Discussing Lammas was pretty useful for some of us at the moot this month – it’s a crucial point on the wheel – it is the time to take a plunge and turn the work of the summer into what will sustain you through winter and this requires sacrifice. It’s a harvest festival and a celebration of abundance and yet at the same time it is the first confrontation with death after the growth of light and life ever since the winter ended.

Lammas is the first of three harvest festivals. They’re three overhauls of cycles, all involving sacrifice to make way for new growth – the corn harvest, the fruit harvest and the meat harvest. Speaking in non-agricultural terms, they’re a good time to make over our lives. Lammas is a good time to sacrifice the things in our lives that are weighing us down, that will drain us if we try to keep them over the winter. A time to evaluate, then make brutal cuts – by working out what is important we can focus our efforts into preserving that over the winter.

A useful model which emerged was to assign areas of life to each harvest:


Body          —        Mind   —       Spirit

Going by the wheel of the year myths that have come to dominate in modern Pagan witchcraft in the UK, Lammas is when the God is cut down and sacrificed – the corn is cut down so that food can be made, and new crops can be sown in the next season. It is a practical, physical act. The fruit harvest is when we reap the fruits of our labours – in this day and age these are usually intellectual labours, done in libraries and behind desks – a time to re-evaulate careers and personal endeavours. At Samhain intense forces of life and death can be channelled and we can call on guidance in our spirituals paths…

What can we learn from Lammas? That losses from sacrifices are always replenished. When we cut something which has become negative out, it is to make room for something positive to take its place, be it a relationship stagnating, a task going nowhere or an interference in a situation which shows no signs of improvement. We invite in new opportunities when we make room for them.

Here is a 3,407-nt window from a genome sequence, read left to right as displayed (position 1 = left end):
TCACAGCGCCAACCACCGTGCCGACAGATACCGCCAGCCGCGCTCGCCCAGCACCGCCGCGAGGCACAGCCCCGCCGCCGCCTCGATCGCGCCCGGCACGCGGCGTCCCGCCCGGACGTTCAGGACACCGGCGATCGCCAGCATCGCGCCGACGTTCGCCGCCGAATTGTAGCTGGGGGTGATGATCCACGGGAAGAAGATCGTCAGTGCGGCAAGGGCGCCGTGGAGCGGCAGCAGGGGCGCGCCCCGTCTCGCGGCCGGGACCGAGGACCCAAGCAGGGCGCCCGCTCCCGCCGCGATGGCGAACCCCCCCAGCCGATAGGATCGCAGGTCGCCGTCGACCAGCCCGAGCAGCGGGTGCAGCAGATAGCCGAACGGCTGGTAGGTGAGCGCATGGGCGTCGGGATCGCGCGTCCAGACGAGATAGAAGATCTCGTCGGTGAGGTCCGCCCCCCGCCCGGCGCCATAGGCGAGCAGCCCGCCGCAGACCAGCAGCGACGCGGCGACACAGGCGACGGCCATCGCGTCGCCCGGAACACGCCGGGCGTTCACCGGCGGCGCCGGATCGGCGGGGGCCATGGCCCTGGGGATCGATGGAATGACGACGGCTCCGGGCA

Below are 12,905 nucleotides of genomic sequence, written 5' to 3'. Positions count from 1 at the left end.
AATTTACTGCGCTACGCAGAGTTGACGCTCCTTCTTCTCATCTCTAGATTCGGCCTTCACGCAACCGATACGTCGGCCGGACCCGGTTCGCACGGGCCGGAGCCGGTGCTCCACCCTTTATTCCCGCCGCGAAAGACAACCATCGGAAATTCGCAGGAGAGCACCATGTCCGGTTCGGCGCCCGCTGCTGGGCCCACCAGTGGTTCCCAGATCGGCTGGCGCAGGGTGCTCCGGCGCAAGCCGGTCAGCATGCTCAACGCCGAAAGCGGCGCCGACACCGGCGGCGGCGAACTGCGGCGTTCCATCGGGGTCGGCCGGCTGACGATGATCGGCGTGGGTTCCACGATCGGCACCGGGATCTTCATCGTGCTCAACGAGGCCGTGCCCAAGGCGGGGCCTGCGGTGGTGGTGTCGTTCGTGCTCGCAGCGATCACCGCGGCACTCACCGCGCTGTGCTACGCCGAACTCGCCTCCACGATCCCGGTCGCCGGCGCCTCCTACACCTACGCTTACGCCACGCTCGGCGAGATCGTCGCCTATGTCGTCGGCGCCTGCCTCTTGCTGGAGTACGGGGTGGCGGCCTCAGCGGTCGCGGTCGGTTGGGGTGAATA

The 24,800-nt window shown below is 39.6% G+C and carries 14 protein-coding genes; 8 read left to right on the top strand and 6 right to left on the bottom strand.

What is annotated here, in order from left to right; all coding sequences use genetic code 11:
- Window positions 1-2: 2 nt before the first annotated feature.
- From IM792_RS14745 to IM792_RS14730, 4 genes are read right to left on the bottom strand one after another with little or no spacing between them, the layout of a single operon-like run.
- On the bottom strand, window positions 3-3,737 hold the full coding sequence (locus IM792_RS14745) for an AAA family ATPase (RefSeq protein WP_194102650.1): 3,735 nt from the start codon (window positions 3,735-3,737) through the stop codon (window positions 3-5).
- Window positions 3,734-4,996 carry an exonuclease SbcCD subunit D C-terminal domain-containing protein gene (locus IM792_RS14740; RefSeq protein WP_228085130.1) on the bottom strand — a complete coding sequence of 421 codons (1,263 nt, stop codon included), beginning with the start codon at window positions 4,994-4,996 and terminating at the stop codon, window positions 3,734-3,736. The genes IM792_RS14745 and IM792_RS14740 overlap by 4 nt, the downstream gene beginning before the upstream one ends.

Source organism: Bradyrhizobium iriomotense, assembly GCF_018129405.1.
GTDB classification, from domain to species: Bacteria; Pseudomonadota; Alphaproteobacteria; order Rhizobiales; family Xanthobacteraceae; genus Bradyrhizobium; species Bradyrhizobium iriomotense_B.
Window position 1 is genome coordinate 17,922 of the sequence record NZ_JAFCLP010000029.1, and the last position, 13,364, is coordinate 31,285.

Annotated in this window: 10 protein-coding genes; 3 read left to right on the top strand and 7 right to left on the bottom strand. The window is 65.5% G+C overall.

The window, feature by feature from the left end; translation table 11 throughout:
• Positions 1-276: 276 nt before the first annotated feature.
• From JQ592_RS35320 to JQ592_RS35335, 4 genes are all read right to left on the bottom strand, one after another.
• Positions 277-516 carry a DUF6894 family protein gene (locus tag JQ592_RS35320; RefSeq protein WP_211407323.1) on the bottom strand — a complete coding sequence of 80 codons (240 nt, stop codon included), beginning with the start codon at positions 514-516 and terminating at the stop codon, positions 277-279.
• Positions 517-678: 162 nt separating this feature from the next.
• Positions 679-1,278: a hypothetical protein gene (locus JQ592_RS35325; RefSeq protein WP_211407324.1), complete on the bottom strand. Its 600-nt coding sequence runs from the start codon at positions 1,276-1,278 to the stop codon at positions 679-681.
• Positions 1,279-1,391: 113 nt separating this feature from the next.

Links to deities and traditions are strong in our imaginations for this sabbat. The corn harvest is linked with the most interesting sacrifice myths. The imagery is of a mature Goddess (such as Ceres) wielding a scythe, showing strength, while a God shows bravery and a sense of duty in accepting his fate – his strength over the summer is what is reaped in order to sustain the winter. Lammas is about maturity, the opposite of what is celebrated at Imbolc, youth. In Lammas we find the strength to make decisions.

The Goddess figures are changing a life stage at Lammas – slowly transitioning from mother to crone. The mother is at her bravest in the loss of her consort but her grieving is delayed as she must remain strong to see through what must be done. We went slightly into some more feminine issues… the Goddess is not yet a crone here, she still bleeds – power and life cornlinked to blood, blood represents life and death and she has the control over these events in these stories.

The harvest – a time of making offerings and tributes. Folk traditions about the corn harvest always feature something happening to the last sheaf of corn – it is not eaten but offered up to the Gods in some way – whether lucky or unlucky, it is not to be taken along with the rest. This could be an inspiration to celebrate practically? Throw out what is weighing you down, and make an offering to welcome in the new.

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